b. 1686 Tours, France, d. 1759 Paris; master 1713
To his contemporaries, Julien Le Roy was "the most skillful clockmaker in France, possibly in Europe." He belonged to the fifth generation of a family of clockmakers; with his brothers, he formed one of the most important clock and watch workshops in the 1700s. Le Roy's reputation was based on his mechanical discoveries, including a special repeating mechanism that improved the precision of watches and clocks. The two repeating watches he produced for Louis XV were "the first to have been made with a feature that allowed His Majesty to remove the clock-face in order to see the clockworks revealed." Le Roy's findings revolutionized the Parisian trade, contributing not only to the renewal of clock production but also to a healthy scientific rivalry as researchers sought new methods to more accurately measure time. Le Roy's workshop also produced a large number of ordinary clocks and watches to satisfy wide public demand. During his life he is known to have made or supervised over 3,500 watches, amounting to an average of one hundred movements a year, or one every three days. In contrast, other workshops only produced between thirty and fifty pieces per year. Le Roy's extensive clientele included many members of Europe's noble and royal families.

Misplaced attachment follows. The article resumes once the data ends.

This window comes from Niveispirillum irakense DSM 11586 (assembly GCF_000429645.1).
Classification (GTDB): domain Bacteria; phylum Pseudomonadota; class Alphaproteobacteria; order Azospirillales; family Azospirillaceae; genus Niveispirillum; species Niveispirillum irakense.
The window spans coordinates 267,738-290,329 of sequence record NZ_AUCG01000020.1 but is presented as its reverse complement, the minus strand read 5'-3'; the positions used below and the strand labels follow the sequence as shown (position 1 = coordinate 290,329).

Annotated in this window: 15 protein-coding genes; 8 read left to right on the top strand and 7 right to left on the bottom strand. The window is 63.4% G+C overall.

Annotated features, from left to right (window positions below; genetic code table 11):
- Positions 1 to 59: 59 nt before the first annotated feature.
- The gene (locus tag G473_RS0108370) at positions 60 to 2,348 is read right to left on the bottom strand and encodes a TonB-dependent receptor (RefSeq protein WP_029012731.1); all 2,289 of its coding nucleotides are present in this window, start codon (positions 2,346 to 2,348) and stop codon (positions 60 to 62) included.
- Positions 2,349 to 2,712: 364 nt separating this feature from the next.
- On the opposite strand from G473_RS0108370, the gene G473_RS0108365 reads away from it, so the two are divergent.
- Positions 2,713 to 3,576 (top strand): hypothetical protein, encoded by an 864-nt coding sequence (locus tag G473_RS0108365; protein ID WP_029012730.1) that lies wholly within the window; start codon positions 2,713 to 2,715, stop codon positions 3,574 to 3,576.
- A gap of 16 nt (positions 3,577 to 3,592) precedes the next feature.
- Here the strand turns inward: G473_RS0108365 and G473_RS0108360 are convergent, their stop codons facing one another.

French, about 1742
French, about 1747